Ripple, Developer Behind XRP Ledger, Enters Stablecoin Fray vs. Tether, USDC

The token will be "100% backed by U.S. dollar deposits, short-term U.S. government Treasuries and other cash equivalents," according to the company.

AccessTimeIconApr 4, 2024 at 1:00 p.m. UTC
Updated Apr 4, 2024 at 1:30 p.m. UTC
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Ripple, the enterprise-focused blockchain service and creator of the XRP Ledger, is introducing its own stablecoin pegged to the price of the U.S. dollar.

"The stablecoin market is over $150 billion today and is forecasted to exceed $2.8 trillion by 2028," Ripple said in a statement shared with CoinDesk. "There’s clear demand for stablecoins that deliver trust, stability and utility."

The company said the token, which it plans to release "later this year," will be "100% backed by U.S. dollar deposits, short-term U.S. government Treasuries and other cash equivalents." The stablecoin will be deployed onto Ripple's institution-focused XRP Ledger along with the Ethereum blockchain to start out, and it will be based on Ethereum's ERC-20 token standard.

Ripple's announcement comes as stablecoins have proven one of the most popular types of digital assets among crypto traders, free (in theory) from the price volatility witnessed in larger cryptocurrencies like bitcoin (BTC) and Ethereum's ether (ETH).

"What we think is going to be our differentiator is going to be the fact that the assets are going to be in dollars, Treasuries – rock solid," Ripple CTO David Schwartz told CoinDesk in an interview. "We're not trying to juice the last couple of decimal points out of this. We're looking to conquer the market and be in it for the long term."

As for why Ripple – still battling an enforcement case brought by the U.S. Securities and Exchange Commission – has decided to jump into the stablecoin game, Schwartz said that the decision, in part, came down to simple "dollars and cents."

"Part of it is just opportunistic. It's a growing market," he said. "You could be a bank that pays no interest. That seems like a pretty good business opportunity."

Schwartz said the new stablecoin could also help breathe some life into the XRP Ledger's decentralized finance ecosystem, which has a decentralized exchange but relatively low usage relative to other chains.

According to Schwartz, transparency – historically a key point of scrutiny for stablecoin issuers – will be a key focus for Ripple as it rolls out its new token.

"We're gonna have public audits on a monthly basis, hopefully by a top-tier accounting firm and will disclose more on that later," said Schwartz. "We're aiming for complete transparency. You know, we'll do whatever we need to do to address those issues."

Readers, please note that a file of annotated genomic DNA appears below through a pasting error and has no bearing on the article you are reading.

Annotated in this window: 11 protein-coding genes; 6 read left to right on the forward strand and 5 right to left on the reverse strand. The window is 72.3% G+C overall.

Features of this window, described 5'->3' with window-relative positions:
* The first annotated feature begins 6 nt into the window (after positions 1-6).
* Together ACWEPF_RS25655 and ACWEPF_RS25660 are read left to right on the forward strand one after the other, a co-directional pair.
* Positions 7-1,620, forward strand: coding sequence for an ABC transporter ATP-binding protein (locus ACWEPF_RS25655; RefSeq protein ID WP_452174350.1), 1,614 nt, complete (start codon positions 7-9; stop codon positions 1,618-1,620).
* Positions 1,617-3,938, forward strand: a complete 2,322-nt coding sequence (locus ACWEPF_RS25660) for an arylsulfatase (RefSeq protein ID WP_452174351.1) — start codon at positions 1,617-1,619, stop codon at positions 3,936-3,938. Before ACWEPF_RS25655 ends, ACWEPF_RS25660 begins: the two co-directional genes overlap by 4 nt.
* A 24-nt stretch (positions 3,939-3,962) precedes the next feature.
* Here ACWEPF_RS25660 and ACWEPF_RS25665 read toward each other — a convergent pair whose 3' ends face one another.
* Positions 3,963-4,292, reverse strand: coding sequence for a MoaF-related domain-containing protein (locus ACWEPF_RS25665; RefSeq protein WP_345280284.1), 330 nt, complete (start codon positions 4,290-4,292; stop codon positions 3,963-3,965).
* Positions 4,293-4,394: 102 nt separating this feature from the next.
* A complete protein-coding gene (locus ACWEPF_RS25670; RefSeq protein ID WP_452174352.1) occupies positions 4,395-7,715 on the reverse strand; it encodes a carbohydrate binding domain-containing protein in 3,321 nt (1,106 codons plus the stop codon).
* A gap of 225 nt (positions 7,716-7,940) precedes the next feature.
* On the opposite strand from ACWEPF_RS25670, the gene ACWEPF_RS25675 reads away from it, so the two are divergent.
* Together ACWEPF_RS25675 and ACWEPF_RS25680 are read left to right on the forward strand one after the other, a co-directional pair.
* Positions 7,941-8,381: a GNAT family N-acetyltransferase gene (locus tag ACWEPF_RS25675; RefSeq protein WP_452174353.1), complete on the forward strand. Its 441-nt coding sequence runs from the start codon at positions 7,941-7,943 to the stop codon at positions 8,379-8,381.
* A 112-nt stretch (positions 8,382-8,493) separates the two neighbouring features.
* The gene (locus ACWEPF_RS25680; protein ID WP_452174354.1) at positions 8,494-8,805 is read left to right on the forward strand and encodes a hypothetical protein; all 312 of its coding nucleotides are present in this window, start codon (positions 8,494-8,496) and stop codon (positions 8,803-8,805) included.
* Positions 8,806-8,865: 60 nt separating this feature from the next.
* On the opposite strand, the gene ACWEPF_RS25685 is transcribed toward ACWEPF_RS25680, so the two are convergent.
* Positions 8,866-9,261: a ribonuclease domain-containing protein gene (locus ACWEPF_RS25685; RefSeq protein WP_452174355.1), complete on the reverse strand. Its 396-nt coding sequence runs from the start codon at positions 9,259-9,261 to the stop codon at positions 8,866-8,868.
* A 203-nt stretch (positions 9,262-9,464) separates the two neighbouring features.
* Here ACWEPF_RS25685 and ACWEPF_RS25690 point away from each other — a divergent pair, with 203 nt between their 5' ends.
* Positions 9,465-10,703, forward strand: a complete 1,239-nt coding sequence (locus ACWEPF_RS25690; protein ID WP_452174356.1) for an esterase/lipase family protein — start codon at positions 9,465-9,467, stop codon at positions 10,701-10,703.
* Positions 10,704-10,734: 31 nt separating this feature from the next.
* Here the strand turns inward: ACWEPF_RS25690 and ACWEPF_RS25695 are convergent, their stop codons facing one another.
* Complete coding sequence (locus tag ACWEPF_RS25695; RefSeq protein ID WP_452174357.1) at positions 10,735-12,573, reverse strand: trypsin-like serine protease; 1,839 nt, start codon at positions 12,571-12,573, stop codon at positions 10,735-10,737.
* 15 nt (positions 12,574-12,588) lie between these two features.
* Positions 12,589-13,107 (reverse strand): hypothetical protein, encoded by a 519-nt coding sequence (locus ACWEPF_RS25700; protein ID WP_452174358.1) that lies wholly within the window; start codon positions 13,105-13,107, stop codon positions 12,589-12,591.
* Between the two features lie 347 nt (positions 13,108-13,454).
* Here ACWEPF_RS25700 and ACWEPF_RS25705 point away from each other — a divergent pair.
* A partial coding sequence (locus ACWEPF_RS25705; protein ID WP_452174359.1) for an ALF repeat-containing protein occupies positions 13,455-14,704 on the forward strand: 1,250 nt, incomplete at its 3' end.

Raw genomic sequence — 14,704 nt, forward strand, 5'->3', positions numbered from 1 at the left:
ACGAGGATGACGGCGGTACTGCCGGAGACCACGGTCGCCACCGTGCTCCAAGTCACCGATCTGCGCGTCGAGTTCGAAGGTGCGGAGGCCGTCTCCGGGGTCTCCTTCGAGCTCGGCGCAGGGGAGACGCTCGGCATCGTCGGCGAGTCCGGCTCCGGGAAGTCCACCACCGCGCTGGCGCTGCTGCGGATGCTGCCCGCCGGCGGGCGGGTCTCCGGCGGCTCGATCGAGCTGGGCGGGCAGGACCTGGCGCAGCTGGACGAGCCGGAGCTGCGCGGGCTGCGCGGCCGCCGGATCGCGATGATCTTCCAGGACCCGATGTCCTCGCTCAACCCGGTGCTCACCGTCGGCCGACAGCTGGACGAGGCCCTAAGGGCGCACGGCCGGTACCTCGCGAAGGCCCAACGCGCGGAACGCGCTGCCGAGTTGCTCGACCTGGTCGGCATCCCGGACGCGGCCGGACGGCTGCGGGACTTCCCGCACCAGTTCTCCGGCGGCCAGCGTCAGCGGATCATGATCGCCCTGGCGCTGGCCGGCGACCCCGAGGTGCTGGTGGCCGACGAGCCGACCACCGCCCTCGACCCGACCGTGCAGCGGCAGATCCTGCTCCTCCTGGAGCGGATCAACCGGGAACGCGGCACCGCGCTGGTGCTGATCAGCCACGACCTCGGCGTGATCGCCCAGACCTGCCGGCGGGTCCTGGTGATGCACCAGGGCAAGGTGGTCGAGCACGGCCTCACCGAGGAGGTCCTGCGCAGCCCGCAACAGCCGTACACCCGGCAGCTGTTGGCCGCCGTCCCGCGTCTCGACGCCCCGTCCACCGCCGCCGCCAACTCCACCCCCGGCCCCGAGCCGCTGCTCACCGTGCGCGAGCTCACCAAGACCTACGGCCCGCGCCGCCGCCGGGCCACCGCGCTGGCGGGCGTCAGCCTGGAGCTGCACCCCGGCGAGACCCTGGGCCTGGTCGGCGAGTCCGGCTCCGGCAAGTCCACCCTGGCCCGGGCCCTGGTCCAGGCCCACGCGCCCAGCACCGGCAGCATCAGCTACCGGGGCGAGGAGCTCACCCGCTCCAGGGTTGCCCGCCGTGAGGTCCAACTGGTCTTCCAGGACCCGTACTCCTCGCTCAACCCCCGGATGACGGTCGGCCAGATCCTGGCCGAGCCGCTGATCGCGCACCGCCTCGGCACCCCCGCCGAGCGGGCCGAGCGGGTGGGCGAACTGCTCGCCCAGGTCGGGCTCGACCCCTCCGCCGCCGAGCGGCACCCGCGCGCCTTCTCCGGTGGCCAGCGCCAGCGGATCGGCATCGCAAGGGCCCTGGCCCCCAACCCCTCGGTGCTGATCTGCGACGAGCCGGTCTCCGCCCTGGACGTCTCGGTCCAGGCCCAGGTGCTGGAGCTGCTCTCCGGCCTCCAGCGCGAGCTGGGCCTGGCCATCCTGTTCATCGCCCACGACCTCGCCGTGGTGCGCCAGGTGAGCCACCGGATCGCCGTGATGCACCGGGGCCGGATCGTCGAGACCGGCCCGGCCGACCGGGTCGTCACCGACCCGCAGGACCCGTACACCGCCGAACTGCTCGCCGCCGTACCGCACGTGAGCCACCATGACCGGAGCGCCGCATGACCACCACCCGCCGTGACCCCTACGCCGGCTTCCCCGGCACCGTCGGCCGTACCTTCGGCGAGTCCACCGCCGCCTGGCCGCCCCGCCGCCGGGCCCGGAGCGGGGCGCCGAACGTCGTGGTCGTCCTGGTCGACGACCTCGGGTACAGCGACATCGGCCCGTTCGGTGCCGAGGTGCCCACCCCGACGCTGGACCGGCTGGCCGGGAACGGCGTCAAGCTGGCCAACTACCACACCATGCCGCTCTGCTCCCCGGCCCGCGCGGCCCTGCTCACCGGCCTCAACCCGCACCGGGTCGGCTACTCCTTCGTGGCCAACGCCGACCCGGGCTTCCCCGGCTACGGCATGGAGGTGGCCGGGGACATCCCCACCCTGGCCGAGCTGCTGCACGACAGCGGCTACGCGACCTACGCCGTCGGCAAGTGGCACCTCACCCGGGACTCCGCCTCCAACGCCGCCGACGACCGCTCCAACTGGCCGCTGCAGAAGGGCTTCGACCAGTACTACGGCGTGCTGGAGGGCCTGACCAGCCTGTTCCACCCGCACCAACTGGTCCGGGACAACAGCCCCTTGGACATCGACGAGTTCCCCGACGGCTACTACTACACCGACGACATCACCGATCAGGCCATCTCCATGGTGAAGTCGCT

Beyond the promise of transparency, Schwartz emphasized that the potential growth of the stablecoin market – currently dominated by Tether's USDT token and Circle's USDC – serves as a disincentive for Ripple or any other stablecoin provider to act dishonestly. Coinbase, the publicly traded U.S. crypto exchange, is an investor in Circle.

"In the early days of Tether, people were expecting it to blow up any day, and they felt like it was really sketchy," said Schwartz. But now, "if you're Tether, it wouldn't make sense for you to run off with people's money," said Schwartz. "Even if that was your plan, you'd wait to do it" because "the market is only growing."

In Ripple's case, "we're not trying to squeeze a couple of extra pennies out – we don't need to," said Schwartz. "Our balance sheet is rock solid."

The Ripple CTO said his token will be aimed primarily at enterprise customers and banking institutions, organizations for whom "those kinds of practical arguments aren't really prescient because they have to justify their decisions" to "stockholders and to regulators and so on."

To satisfy the needs of this market segment, Ripple says it is using U.S. banks to hold its reserves and is taking what it terms a "compliance-first mindset."

USDC is currently the market leader among compliance-oriented stablecoin consumers, but Schwartz said he doesn't see it as "a winner takes all" environment.

"If we were a solid number three and the market grows 12x, that's not a failure scenario," said Schwartz. "Obviously we would like to do better than that, but that's not a failure case, that's still pretty gosh darn good."

Edited by Bradley Keoun.


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Sam Kessler

Sam is CoinDesk's deputy managing editor for tech and protocols. He reports on decentralized technology, infrastructure and governance. He owns ETH and BTC.

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